“Food deserts” have been well documented, including in the City of Buffalo. These are places where poor people without private transportation find it difficult to buy affordable, healthy fresh food, such as the fruits and vegetables people in better-off areas take for granted.
The problem makes the Rich Family Foundation’s announcement of a $200,000 gift for a new community farmhouse on the West Side especially well timed.
The gift allowed the Massachusetts Avenue Project to reach its $2 million fundraising goal. Groundbreaking on the 11,000-square-foot, two-story farmhouse, at 387 Massachusetts Ave., is expected in May, with construction completed by February 2017, as reported in The News.
MAP helps corner stores offer healthier food. Other cities, including New York City and Washington, D.C., have benefited from these types of programs. Now it’s Buffalo’s turn to benefit from the effort to provide resources and training that will offer low-income residents alternatives to processed foods.
As The News reported, MAP makes fresh produce available to low-income people. It also provides jobs and training to low-income youth, another resource not easily available to those without private transportation.
The organization has offices on Grant Street and uses a kitchen at Pilgrim-St. Luke’s Church. It stores tools in the current farmhouse, which will be demolished to make way for the new building.
The new farmhouse will go far beyond providing nourishing food – it will improve the nutritional skills of residents. The building will have a commercially licensed teaching kitchen for cooking classes, nutrition education and food preparation. It will feature indoor and outdoor training spaces, a teaching kitchen resource library, tool storage space and a home base for MAP’s Growing Green Program. In addition, the new farmhouse will feature 3,000 square feet of cold storage space and dry storage space.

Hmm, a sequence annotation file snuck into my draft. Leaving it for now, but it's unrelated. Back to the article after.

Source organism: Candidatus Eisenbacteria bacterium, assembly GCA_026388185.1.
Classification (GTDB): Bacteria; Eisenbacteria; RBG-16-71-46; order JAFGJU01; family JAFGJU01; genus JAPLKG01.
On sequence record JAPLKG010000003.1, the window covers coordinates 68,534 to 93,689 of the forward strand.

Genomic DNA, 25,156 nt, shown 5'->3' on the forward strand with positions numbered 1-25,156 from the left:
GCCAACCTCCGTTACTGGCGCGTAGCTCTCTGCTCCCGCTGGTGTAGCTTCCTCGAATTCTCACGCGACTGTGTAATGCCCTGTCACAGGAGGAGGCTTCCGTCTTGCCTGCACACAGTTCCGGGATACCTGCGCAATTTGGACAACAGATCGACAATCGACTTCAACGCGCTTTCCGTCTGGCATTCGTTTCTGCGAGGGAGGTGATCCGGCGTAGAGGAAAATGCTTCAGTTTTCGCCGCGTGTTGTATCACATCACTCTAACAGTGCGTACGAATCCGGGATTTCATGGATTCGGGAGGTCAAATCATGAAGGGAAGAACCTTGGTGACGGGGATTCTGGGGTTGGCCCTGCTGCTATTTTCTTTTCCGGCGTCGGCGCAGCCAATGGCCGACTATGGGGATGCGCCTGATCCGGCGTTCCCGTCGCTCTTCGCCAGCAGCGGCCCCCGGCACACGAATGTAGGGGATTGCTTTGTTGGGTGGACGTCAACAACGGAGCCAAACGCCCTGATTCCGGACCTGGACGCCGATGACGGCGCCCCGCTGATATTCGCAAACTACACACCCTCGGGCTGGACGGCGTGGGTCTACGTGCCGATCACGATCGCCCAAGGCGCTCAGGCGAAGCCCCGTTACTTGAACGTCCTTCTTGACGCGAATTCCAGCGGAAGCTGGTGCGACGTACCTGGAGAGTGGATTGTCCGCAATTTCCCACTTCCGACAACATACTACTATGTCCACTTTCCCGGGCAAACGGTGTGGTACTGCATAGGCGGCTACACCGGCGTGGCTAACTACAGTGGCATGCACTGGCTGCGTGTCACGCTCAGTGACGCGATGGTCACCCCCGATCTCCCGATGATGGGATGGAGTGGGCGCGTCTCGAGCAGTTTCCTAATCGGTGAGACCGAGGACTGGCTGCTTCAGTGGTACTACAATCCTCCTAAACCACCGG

MAP hires 50 people, ages 14 to 20, each year to work on the farm and learn about policy and civic engagement, communication, marketing and retail.
MAP is making a difference in Buffalo. Its refrigerated mobile market truck last year sold more than 30,000 pounds of organic produce to more than 3,699 low-income customers at six East Side stores. The East Side, lacking a full-size supermarket providing fresh food, is often what comes to mind when hearing the phrase “food desert.”
Tops Markets does have a store on Jefferson Avenue, thanks in part to years of work by neighborhood activists, and a bigger store on the Lower West Side. Those are a boon to nearby residents, but the food desert remains real for too many people.
The Rich Family Foundation’s generosity caps a fund drive that began in 2014 with a $300,000 donation from the Junior League/Buffalo News 2013 Decorators’ Show House at Knox Farm State Park. In between, many other public and private donors contributed to the effort to convert a bit of the food desert.